So What Are You Reading?

Reviews of Books.

Sunday, February 19, 2006

The Cenci. Percy Bysshe Shelley

Shelley's The Cenci is just one of many tellings of a true story that captures the imagination and the heart of almost everybody who hears of it. The story has been retold in many novels, even in opera.

It is the tale of the lovely and innocent Beatrice Cenci, who in late 16th century Rome was molested by a corrupt and powerful father, Count Francesco Cenci. Her father was so well-connected that there was no one, not even the Pope, to whom she could turn for protection. So, with the help of her mother and her brother, she seeks the ultimate revenge and pays the price.

Shelley's poetic drama is considered one of the best works of his short life. His treatment is more Shakespearean than poetic, but without the immortal bard's light comic touches. The Cenci is true tragedy through and through with a poetic touch that will capture the soul of the reader. I found myself reading passages aloud to myself to both hear the dramatic content and to better understand the meaning of dialogs broken into lines of poetry. This is not an easy book to read, both for its subject and its writing style, yet the reward is well worth the effort. Some of Shelley's greatest lines are in this work. Here is a brief segment from the 5th Act of Beatrice's words in contemplating her fate:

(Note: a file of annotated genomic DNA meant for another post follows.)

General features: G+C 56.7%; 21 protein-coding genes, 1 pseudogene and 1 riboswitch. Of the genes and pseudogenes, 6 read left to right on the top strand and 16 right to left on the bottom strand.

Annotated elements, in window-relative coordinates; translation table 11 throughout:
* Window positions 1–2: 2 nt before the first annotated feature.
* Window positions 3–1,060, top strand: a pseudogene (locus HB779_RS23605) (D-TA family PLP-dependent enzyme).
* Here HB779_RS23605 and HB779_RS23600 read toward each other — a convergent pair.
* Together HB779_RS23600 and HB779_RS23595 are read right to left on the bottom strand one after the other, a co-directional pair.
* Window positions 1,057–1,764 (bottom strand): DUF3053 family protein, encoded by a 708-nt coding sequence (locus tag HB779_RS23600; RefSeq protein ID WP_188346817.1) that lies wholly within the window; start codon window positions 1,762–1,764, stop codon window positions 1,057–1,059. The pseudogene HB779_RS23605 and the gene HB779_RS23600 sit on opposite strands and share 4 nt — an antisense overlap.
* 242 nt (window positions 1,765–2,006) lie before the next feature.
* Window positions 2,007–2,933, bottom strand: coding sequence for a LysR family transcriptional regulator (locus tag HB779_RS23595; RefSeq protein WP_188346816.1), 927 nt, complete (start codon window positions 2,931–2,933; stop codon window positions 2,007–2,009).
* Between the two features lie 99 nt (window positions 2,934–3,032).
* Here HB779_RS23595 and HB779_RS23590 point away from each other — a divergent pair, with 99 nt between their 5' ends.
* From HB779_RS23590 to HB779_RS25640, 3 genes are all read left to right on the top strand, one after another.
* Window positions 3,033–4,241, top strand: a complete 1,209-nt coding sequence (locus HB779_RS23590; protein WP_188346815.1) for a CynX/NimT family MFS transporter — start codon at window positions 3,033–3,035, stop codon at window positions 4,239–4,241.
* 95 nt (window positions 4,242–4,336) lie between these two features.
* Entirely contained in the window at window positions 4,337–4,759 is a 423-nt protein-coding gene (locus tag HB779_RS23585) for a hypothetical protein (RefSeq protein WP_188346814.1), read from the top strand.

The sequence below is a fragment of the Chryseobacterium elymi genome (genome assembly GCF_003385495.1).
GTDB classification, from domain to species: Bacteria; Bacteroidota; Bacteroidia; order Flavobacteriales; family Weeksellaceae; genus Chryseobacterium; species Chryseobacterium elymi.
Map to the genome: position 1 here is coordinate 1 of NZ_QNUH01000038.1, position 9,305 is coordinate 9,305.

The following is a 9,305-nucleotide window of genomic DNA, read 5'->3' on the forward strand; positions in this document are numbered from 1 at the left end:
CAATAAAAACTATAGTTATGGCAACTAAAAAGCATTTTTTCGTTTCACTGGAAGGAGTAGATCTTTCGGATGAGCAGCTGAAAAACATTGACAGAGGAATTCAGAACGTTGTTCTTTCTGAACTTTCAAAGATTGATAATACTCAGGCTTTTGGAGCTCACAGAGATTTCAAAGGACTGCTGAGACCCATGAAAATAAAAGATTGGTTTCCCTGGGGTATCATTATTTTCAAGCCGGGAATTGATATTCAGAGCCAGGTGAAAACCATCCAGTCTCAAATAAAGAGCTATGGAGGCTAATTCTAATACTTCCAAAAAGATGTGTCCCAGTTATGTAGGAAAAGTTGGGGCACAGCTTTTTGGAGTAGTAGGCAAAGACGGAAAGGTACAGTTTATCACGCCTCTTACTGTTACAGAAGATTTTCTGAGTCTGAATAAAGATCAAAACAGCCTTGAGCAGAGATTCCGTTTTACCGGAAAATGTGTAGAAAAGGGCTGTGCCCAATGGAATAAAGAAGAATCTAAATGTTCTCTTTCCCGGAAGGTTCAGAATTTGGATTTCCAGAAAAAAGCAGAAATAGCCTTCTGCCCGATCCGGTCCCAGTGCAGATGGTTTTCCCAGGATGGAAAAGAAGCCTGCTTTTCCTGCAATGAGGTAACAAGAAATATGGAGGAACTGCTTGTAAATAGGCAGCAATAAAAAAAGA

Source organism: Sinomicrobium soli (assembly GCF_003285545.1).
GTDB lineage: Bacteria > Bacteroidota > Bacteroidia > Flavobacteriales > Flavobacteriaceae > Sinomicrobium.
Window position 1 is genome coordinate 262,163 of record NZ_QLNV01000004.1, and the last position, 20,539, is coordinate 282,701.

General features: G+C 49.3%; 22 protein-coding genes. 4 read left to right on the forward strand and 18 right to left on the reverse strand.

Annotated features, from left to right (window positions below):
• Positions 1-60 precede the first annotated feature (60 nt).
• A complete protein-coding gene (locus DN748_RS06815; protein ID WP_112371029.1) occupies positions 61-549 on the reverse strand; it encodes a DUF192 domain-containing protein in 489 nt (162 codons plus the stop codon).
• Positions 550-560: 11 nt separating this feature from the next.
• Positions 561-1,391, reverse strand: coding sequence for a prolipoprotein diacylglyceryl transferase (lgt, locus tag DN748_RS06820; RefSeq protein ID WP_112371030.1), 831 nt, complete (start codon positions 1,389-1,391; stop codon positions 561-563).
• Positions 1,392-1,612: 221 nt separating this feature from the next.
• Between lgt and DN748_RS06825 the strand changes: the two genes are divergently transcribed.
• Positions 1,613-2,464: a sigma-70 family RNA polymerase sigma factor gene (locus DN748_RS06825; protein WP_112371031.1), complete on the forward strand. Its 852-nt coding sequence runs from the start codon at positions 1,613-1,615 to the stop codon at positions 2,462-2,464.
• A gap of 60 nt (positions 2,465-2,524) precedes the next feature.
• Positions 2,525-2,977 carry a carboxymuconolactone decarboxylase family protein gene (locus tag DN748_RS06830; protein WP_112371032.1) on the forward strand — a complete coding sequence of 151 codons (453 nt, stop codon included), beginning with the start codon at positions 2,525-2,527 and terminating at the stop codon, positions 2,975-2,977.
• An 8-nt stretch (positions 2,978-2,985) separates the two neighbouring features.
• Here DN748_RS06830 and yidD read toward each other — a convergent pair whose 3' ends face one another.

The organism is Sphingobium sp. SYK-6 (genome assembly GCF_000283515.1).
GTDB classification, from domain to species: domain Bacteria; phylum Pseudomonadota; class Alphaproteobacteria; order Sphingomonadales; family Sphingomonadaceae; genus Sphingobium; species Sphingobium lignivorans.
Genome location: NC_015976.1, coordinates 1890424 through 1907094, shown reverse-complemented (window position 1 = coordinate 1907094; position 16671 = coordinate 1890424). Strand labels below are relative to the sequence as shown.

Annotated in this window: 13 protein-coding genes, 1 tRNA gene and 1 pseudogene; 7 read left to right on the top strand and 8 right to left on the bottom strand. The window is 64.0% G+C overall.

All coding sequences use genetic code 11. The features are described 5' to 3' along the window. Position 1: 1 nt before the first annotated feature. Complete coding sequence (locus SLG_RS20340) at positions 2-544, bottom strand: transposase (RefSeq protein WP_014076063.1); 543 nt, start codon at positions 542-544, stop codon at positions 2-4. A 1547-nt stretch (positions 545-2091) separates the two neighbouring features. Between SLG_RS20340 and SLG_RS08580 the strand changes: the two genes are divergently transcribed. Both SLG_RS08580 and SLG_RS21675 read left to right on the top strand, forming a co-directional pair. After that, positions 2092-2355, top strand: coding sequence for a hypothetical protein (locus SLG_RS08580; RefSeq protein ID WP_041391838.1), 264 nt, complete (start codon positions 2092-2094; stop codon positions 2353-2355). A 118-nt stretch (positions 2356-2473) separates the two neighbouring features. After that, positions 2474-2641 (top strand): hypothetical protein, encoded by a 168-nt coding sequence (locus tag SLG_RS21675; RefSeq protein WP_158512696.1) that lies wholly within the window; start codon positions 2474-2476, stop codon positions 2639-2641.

Oh, trample out that thought! Worse than Despair,
Worse than the bitterness of death, is hope;
It is the only ill which can find place
Upon the giddy, sharp and narrow hour
Tottering beneath us. Plead with the swift frost
That it should spare the eldest flower of spring;
Plead with awakening earthquake, o'er whose couch
Even now a city stands, strong, fair, and free;
Now stench and blackness yawn, like death. Oh, plead
with famine, or wind-walking Pestilence,
Blind lightning, or the deaf sea, not with man!
Cruel, cold, formal man; righteous in words,
In deeds a Cain.


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